Tuesday, November 20, 2012

Manjaro 0.8.2 XFCE: Light, fast and works well, new Package manager aside

The flagship distro from the Manjaro stable is perhaps the XFCE version. I was deeply impressed by the refinement and functionalities offered by KDE version. The XFCE version, too, lived up to the standards set in 0.8.1 release. I tested it out on my Asus K54C, 2.4 Ghz Core i3 processor with 2 GB RAM. First I did a live boot followed by installation on an 8 GB partition specially created for Linux distro testing.

From Manjaro 0.8.2 XFCE

XFCE 4.10 is the desktop environment with Linux kernel 3.4.18 in this edition. The desktop looks really bright and has a really good looking conky! New wallpaper is also better than the previous default wallpaper. The 32-bit ISO is 1.2 GB and lower in size than the 0.8.1 release (1.5 GB). I thought the developers would have packed all the goodness of 0.8.1 release in a smaller package - however, when I booted it up I saw a trimmed version of the former release. A lot of applications like, Openshot video editor, complete LibreOffice suite, PlayonLinux, etc. are not in the updated edition. A letdown after the 0.8.1 release for sure. A list of major applications available in 0.8.2 is given below:
  • Graphics: GIMP 2.8, Viewnior, Simple Scan
  • Internet: Firefox 16.0.2, Pidgin chat client, Skype 4, Thunderbird 16, XChat, Remote Dekstop
  • Multimedia: SMPlayer, DeaDBeef, Xfburn among others
  • Office: LibreOffice Calc, LibreOffice Writer, epdf viewer, Orage calendar, etc.

You can read my review of the 0.8.1 XFCE release here. The updated 0.8.2, too, works out of the box like the former release and is pretty easy to install on the hard disc.

On package management and installation of applications, I liked the 0.8.1 release more than the present release. Earlier release had a simple pacman gui where applications are grouped into different classes on the left hand panel. You can either search or directly go to the category and browse for the package you would like to install. However, present release complicates things by giving a package browser (where you can browse packages, check dependencies, etc. but unfortunately can't install!) and a pacman-gui (where you write the package name noted from the package browser and it will open a terminal to install). This is a bit funny and unnecessarily complicated when things can be a lot simpler.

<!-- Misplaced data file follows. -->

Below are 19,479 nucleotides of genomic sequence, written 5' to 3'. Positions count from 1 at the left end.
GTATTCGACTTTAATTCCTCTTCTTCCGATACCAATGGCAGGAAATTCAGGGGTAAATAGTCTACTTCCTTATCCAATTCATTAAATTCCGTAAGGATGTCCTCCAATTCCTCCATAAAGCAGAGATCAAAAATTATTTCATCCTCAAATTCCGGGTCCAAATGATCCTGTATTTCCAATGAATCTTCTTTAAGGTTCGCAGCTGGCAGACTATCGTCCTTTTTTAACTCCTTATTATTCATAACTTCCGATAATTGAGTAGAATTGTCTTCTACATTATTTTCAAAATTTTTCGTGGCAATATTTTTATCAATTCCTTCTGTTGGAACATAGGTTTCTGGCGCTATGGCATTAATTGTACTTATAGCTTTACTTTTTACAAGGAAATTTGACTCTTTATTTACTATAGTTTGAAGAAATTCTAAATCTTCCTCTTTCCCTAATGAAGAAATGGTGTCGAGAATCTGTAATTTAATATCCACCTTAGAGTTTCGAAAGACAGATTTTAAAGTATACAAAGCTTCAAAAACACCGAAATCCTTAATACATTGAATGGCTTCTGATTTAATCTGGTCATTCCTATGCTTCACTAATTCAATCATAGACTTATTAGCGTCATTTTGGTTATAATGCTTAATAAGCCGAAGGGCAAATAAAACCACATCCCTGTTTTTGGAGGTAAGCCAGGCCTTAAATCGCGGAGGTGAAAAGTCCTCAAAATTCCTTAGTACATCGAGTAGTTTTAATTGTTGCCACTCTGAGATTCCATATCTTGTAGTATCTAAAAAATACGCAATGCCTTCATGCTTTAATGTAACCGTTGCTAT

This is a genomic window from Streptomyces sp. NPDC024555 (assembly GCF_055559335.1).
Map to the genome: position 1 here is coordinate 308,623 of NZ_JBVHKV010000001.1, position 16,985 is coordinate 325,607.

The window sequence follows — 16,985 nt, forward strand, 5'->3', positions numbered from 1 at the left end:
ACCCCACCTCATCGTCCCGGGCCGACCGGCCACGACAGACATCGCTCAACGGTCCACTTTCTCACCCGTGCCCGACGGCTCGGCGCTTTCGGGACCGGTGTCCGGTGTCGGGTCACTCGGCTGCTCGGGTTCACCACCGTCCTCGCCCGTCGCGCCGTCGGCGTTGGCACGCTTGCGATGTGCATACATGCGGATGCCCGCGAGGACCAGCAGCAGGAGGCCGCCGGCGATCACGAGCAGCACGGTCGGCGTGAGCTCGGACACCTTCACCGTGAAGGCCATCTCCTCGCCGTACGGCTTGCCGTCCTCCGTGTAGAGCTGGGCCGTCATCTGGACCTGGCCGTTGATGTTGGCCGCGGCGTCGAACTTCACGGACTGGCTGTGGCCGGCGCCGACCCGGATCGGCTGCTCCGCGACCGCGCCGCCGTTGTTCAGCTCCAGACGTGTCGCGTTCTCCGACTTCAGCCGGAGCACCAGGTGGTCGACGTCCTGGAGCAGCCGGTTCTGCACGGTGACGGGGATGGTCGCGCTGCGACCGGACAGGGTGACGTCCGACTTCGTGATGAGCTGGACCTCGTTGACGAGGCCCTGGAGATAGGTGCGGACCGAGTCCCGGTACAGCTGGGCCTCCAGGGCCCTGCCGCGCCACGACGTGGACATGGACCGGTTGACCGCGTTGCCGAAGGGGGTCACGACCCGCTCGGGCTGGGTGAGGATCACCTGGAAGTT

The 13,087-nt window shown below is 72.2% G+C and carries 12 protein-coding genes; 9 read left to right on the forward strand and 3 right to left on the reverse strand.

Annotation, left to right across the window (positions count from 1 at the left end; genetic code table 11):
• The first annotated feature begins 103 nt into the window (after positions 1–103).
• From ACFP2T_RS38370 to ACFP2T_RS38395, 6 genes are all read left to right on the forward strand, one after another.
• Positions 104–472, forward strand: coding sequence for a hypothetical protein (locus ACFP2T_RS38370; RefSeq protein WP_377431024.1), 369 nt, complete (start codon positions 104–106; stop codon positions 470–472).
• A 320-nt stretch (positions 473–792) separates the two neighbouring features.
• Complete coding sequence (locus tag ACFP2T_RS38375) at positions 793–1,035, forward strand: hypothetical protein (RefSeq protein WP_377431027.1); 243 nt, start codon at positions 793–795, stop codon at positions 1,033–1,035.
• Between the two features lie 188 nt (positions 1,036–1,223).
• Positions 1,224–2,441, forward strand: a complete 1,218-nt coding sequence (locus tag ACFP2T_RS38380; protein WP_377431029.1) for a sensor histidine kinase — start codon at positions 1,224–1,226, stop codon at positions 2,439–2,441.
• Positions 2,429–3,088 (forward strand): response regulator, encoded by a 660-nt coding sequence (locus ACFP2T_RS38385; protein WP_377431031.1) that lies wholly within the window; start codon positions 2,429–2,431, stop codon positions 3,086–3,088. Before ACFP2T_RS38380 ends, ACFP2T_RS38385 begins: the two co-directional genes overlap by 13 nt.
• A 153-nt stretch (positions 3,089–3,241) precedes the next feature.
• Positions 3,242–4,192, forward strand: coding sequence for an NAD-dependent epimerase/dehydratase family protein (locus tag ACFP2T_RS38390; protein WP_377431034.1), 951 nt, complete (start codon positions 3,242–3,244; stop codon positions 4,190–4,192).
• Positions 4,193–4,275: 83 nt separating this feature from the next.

From Manjaro 0.8.2 XFCE
From Manjaro 0.8.2 XFCE
I would like the previous pacman package interface back and the new interface doesn't appeal to me at all! However, installing packages like Openshot video editor, PlayonLinux, Docky, etc. wasn't a big deal even on the new release. Only thing, I had to do back and forth a few times to install them. With a couple of panels I created a Gnome 2 look from XFCE.

From Manjaro 0.8.2 XFCE
Rest is pretty much the same. On my system after installation, the default desktop would consume about 1-5% CPU and 160-200 MB RAM, like the previous edition. The distro is smooth to use and offer good multi-tasking ability even within limited resources.

From Manjaro 0.8.2 XFCE
Overall
In overall, I would stick to the earlier release (0.8.1), which I thought as one of the best XFCE releases of the year. Given Archlinux has a rolling release, it is just a matter of updating the old version. As you can see in the screenshot below, it is just a matter of downloading around 500 MB of updates to make it the latest version. I didn't download the new package manager but rather stick to the tried and tested old one.

From Manjaro 0.8.2 XFCE
Package manager issue aside, the distro is really good and if you are looking for a rolling release slick XFCE distro, then you should try Manjaro XFCE!

4 comments:

  1. Manjaro seems to be a very interesting distro, I should give it a try.

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    Replies
    1. If I think of a Archlinux working out of the box, then it is definitely Manjaro. I agree, it is interesting and very efficient.

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  2. Yep, and this release comes with Steam for linux if I remember correctly. Good for an early test drive. Unfortunately it doesn't work on Debian yet as it needs glibc 2.15+, but Ubuntu and Arch/Manjaro are there.

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